Billy Score, in an agitated state, shoots and kills Victor. Almost immediately, Sharky and other police officers arrive at Victor's penthouse in an attempt to catch Billy. He is pursued through the upper floors of the Westin where like a ghostly apparition he appears and disappears, killing Papa and seriously wounding Arch. Billy ultimately is gunned down by Sharky, crashing through a window and plummeting to his death nearly 700 feet below. In the end, Sharky returns to his childhood home, where Dominoe is now living with him.
- Burt Reynolds as Sharky
- Charles Durning as Friscoe
- Vittorio Gassman as Victor
- Brian Keith as Papa
- Bernie Casey as Arch
- Rachel Ward as Dominoe
- Darryl Hickman as Smiley
- Earl Holliman as Hotchkins
- Henry Silva as Billy Score
- Richard Libertini as Nosh
- John Fiedler as Twigs
- Hari Rhodes as Highball
- Joseph Mascolo as JoJo
- Carol Locatell as Mabel
Reynolds said he was attracted to the film because it was similar to the classic 1944 film noir Laura, his favourite movie. He talked to John Boorman about directing, but it was too soon after Excalibur. Boorman suggested Reynolds direct himself.
At 220 feet, the stunt from Atlanta's Hyatt Regency Hotel (doubling for the Westin Peachtree Plaza) still stands as the highest free-fall stunt ever performed from a building for a commercially released film. The stuntman was Dar Robinson. Despite it being a record-setting fall, only the beginning of the stunt, as he goes through the window, was used in the film. A dummy was used for the outside wide shot of the fall beside the skyscraper.
Diehl, who was age 50 when he wrote the novel, saw the movie shot on location in and around his hometown of Atlanta, Georgia. The famous wrestler El Mongol played the part of the limo driver in the film. The opening credits uses the 1979 hit song "Street Life", originally performed by The Crusaders with vocalist Randy Crawford. The recording in the film is a newer version orchestrated by Doc Severinsen, inviting Crawford to reprise her vocal and who composed the original score as well. This version is a much more powerful and faster-paced version with a full orchestra, and it was the one that Quentin Tarantino would include in Jackie Brown (1997). (Crawford is given the only credit on the song title.) Strangely (and perhaps for time constraints), the beautiful and haunting one-and-a-half-minute opening of the song heard over most of the opening credits is omitted from the soundtrack and has never been released.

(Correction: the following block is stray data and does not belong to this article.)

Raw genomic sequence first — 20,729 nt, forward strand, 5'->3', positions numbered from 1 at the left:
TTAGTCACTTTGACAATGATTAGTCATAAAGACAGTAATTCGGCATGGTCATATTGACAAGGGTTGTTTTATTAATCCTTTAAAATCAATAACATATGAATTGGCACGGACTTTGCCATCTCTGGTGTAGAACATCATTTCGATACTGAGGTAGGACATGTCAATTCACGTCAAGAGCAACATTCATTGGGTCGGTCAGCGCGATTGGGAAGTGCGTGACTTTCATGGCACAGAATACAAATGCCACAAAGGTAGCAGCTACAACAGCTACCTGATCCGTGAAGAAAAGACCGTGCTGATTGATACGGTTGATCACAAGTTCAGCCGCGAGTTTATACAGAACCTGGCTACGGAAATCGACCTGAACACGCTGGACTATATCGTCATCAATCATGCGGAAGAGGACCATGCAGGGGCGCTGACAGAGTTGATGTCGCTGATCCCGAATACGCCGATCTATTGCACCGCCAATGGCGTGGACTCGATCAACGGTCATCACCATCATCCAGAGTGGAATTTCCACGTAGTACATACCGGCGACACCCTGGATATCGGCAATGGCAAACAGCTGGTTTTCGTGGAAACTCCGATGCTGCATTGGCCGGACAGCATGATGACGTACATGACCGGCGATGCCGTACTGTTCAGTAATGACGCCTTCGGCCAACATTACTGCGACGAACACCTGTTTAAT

As was standard for the time, little of Severinsen's score is included on the album, with many of his contributions being heavily edited for the album tracks and several, like his version of "My Funny Valentine", being omitted altogether.
The Sharky's Machine original motion picture soundtrack contained the following tracks:
- "Street Life" - Randy Crawford
- "Dope Bust" - Flora Purim and Buddy De Franco
- "Route 66" - The Manhattan Transfer
- "My Funny Valentine" - Chet Baker
- "High Energy" - Doc Severinsen
- "Love Theme From Sharky's Machine" - Sarah Vaughan
- "8 To 5 I Lose" - Joe Williams
- "My Funny Valentine" - Julie London
- "Sexercise" - Doc Severinsen
- "Let's Keep Dancing" - Peggy Lee
- "Sharky's Theme" - Eddie Harris
- "Before You" - Sarah Vaughan and Joe Williams
The film received mostly positive reviews from critics. Review aggregator Rotten Tomatoes reports that 93% of 15 critics have given the film a positive review, with a rating average of 6.2 out of 10.
Roger Ebert gave the film 3 out of 4 stars, writing that "'Sharky’s Machine' contains all of the ingredients of a tough, violent, cynical big-city cop movie, but what makes it intriguing is the way the Burt Reynolds ... plays against those conventions.... The result of his ambition and restraint is a movie much more interesting than most cop thrillers." Janet Maslin wrote, "Burt Reynolds establishes himself as yet another movie star who is as valuable behind the camera as he is in front of it. Mr. Reynolds's third and best directorial effort ... is an unexpectedly accomplished cop thriller."
- Farber, Stephen. "Burt Reynolds: Getting Behind the Camera," New York Times (20 Dec 1981): D17.
- Sharky's Machine original soundtrack, film credits
- "Sharky's Machine (1981)". Rotten Tomatoes. Retrieved September 14, 2016.
- Ebert, Roger. "Sharky's Machine," Roger Ebert.com (Jan. 1, 1981).
- Maslin, Janet. "The Screen: Burt Reynolds Stars in 'Sharky's Machine,'" New York Times (Dec. 15, 1981).